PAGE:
This section is from the book "Save It For Winter.", by Frederick Fry Rockwell. Also available from Amazon: Save It For Winter; Modern Methods Of Canning, Dehydrating, Preserving And Storing Vegetables And Fruit For Winter Use, With Comments On The Best ... For Saving, And When And How To Grow Them.
The grooves around the tops of the filled cans are wiped to clean them from juice and pieces of fruit, and the caps applied. A brush dipped in solder fiux is then passed around the groove. The capping steel, heated until it will melt solder instantly, is cleaned by dipping in solder flux and applied immediately to the groove of the can. If plain caps are used, a little solder is melted around the bottom of the steel and allowed to run into the groove. Only a little is necessary. If solder-hemmed caps are used, no other solder is needed. The steel is turned a few times to distribute the melted solder evenly in the groove and then slightly raised while pressing down on the center rod for an instant until the solder hardens.
Fig. 42 - Getting ready to seal tin cans. The soldering iron must be coated with tin. a - flux jar and brush for applying same; b - solder-hemmed cap or top for can; c - bar sal ammoniac; d - soldering iron (for tipping copper); e - roll of wire solder.
Fig. 43 - First step in sealing can; applying the liquid flux to rim of can. a - capping iron; b - head of inner steel, working in handle; c - applying flux to rim of cap; d - soldering iron.
Fig. 44 - Sealing a solder top can. 1. Wipe the juice and syrup from the groove. 2. Apply cap and wipe the groove with a brush dipped in soldering fluid. 3. Place clean hot capping steel on can and melt a little solder into groove. 4. Turn the top steel to distribute the solder. 5. Press down on center rod, and raise steel a few seconds to allow solder to harden. 6. After exhausting can wipe vent hole and seal with a drop of solder.
This term means the closing of the small vent hole in the top of the can with a drop of solder. It is done while the contents are hot and before sterilizing. The edges of the holes are cleaned with a brush dipped in solder flux. Very little must be used or it will run onto the can and injure the contents. After applying the flux, the properly tinned and heated tipping steel is applied to the hole and touched with a piece of wire solder. This causes a small piece of melted solder to run to the point where it closes the hole and is smoothed with a quick twist of the steel.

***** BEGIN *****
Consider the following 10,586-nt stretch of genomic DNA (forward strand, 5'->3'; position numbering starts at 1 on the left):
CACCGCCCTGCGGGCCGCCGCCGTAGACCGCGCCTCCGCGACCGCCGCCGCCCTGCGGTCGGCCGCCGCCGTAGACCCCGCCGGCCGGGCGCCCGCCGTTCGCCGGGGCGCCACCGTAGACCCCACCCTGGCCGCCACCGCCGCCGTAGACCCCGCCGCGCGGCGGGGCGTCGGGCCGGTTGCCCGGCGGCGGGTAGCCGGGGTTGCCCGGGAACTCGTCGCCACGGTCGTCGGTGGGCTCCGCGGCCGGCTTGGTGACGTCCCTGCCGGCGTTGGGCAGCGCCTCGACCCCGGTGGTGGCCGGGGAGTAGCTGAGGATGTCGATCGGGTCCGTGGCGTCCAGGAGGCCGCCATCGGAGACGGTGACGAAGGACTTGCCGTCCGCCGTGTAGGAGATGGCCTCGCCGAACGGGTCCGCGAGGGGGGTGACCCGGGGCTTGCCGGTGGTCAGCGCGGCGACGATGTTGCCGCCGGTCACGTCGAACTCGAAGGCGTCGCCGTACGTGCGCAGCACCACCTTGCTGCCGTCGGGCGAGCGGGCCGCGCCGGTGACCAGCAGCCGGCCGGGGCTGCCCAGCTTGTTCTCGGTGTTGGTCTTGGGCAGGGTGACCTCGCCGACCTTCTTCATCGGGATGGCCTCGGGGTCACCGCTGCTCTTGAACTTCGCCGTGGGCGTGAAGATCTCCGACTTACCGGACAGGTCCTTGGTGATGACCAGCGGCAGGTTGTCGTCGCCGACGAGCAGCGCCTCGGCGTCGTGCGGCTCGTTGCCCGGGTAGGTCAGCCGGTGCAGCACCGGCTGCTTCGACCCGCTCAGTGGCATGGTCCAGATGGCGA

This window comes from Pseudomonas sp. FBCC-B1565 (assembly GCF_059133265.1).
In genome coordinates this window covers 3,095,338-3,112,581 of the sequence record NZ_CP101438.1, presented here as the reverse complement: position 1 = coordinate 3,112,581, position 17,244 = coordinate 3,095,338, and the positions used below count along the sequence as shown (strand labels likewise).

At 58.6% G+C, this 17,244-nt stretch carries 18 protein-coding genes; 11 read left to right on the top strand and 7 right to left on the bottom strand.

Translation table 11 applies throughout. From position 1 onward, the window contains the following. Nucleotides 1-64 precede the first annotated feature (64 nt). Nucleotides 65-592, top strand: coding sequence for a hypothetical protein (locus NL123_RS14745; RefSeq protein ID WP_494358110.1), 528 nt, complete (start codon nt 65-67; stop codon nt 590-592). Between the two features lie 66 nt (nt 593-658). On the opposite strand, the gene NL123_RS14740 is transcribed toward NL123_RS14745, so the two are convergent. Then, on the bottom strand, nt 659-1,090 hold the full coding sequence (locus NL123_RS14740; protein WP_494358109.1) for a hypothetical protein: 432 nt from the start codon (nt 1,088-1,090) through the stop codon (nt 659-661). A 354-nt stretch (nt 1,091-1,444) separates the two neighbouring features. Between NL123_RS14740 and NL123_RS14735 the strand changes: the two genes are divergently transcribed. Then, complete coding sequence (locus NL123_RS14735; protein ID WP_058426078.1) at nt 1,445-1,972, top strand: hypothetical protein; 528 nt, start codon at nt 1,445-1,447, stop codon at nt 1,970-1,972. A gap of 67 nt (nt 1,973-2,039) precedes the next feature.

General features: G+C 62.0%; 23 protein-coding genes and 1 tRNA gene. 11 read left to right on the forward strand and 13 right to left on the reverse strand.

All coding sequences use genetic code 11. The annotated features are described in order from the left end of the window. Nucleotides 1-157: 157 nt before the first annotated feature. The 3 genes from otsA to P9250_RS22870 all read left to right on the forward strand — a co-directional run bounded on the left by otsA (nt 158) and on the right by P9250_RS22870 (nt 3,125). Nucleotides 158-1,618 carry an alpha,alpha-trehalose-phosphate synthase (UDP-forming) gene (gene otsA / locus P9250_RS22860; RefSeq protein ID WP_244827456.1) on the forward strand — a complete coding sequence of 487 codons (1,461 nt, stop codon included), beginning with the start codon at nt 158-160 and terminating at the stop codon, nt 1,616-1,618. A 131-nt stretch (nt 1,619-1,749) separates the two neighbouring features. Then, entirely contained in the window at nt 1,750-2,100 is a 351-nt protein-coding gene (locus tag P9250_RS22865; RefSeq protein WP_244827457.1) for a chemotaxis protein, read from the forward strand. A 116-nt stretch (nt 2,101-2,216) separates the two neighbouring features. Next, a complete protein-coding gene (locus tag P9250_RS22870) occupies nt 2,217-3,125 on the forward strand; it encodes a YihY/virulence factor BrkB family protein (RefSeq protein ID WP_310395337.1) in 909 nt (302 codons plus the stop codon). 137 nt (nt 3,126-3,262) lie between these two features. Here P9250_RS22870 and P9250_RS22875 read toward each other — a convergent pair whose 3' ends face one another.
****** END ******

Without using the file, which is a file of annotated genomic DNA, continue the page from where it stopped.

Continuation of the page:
This process is necessary with nearly all air-tight containers which are to be sterilized by heat. It consists of a preliminary heating before sealing and be fore the final sterilization. It results in expanding the air inside the container and thus driving out most of it. when the sealed container and its contents cool, the small amount of air still enclosed contracts and produces a partial vacuum. If cans are sealed while the contents are cool they will swell on heating, owing to the expansion of the heated air. Exhaustion is also necessary with jars. If the covers are screwed or clamped on, the expanding air may break the glass. If they simply rest on the rubber or other sealing ring, the vacuum is necessary to keep them in place.
If the fruit is hot when placed in the cans or jars they may be sealed and sterilized immediately as the heat will exhaust the air sufficiently.
For the sanitary cans, full instructions are sent with the different machines made for the sealing or clamping on of the covers.
Fig. 45 - Sealing-machine for mechanically sealed or "sanitary" tin cans; especially good for Canning Clubs, Granges, and so forth.